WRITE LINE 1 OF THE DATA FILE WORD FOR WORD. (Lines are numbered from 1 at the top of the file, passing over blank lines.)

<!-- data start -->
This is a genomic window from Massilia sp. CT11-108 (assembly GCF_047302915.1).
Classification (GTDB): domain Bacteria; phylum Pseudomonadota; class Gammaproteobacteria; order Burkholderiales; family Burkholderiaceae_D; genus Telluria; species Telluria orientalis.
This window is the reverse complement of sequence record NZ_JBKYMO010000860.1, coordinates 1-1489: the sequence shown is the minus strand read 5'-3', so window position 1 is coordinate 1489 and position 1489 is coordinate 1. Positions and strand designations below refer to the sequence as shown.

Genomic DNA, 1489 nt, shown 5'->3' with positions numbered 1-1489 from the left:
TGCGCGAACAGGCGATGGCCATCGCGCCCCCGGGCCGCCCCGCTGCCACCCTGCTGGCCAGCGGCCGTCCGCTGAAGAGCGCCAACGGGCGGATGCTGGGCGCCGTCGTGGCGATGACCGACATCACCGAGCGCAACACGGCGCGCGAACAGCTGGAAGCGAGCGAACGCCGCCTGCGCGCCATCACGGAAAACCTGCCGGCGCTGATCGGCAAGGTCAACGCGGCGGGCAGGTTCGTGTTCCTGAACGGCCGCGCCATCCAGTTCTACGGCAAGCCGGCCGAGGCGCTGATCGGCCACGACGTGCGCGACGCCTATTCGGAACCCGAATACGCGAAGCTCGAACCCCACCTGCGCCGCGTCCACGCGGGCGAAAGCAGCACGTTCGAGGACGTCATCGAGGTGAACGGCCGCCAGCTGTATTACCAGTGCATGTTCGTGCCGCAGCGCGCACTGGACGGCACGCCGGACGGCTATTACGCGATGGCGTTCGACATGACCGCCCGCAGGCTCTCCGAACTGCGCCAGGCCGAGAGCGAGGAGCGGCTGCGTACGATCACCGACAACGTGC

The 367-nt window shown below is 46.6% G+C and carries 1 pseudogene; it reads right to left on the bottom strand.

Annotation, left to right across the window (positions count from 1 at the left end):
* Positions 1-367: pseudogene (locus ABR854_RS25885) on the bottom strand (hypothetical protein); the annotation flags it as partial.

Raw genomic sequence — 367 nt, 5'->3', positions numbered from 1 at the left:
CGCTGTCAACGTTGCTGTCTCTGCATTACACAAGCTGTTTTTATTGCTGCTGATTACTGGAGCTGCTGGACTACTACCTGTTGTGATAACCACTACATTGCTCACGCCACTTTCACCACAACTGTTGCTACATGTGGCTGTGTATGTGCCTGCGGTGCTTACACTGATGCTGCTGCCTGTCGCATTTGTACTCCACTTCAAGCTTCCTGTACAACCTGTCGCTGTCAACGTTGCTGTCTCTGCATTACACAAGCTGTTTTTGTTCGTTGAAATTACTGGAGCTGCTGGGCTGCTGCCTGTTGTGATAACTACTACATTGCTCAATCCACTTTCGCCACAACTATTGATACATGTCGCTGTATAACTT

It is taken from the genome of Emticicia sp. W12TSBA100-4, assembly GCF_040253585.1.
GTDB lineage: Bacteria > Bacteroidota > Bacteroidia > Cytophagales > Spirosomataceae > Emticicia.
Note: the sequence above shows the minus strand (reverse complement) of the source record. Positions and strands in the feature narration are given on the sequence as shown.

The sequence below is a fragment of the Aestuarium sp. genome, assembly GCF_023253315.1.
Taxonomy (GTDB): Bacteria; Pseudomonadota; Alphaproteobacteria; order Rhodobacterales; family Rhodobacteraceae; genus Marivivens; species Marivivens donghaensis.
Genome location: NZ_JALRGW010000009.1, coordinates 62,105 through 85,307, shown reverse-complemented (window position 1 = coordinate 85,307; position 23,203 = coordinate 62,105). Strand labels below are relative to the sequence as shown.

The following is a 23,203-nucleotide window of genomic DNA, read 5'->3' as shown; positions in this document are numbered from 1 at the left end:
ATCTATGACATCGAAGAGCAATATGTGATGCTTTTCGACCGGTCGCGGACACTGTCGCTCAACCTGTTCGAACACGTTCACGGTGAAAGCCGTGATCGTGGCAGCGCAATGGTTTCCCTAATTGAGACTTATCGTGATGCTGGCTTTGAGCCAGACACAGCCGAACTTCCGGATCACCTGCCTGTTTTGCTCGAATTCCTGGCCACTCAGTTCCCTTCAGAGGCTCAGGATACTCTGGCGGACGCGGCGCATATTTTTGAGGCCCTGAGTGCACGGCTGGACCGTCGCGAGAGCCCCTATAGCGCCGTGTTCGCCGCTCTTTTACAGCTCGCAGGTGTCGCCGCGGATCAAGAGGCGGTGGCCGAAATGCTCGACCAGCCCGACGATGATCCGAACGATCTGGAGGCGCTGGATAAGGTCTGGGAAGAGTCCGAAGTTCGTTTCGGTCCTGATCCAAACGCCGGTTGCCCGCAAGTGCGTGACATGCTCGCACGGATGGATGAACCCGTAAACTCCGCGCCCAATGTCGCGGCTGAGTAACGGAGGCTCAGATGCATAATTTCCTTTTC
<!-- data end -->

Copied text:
This is a genomic window from Massilia sp. CT11-108 (assembly GCF_047302915.1).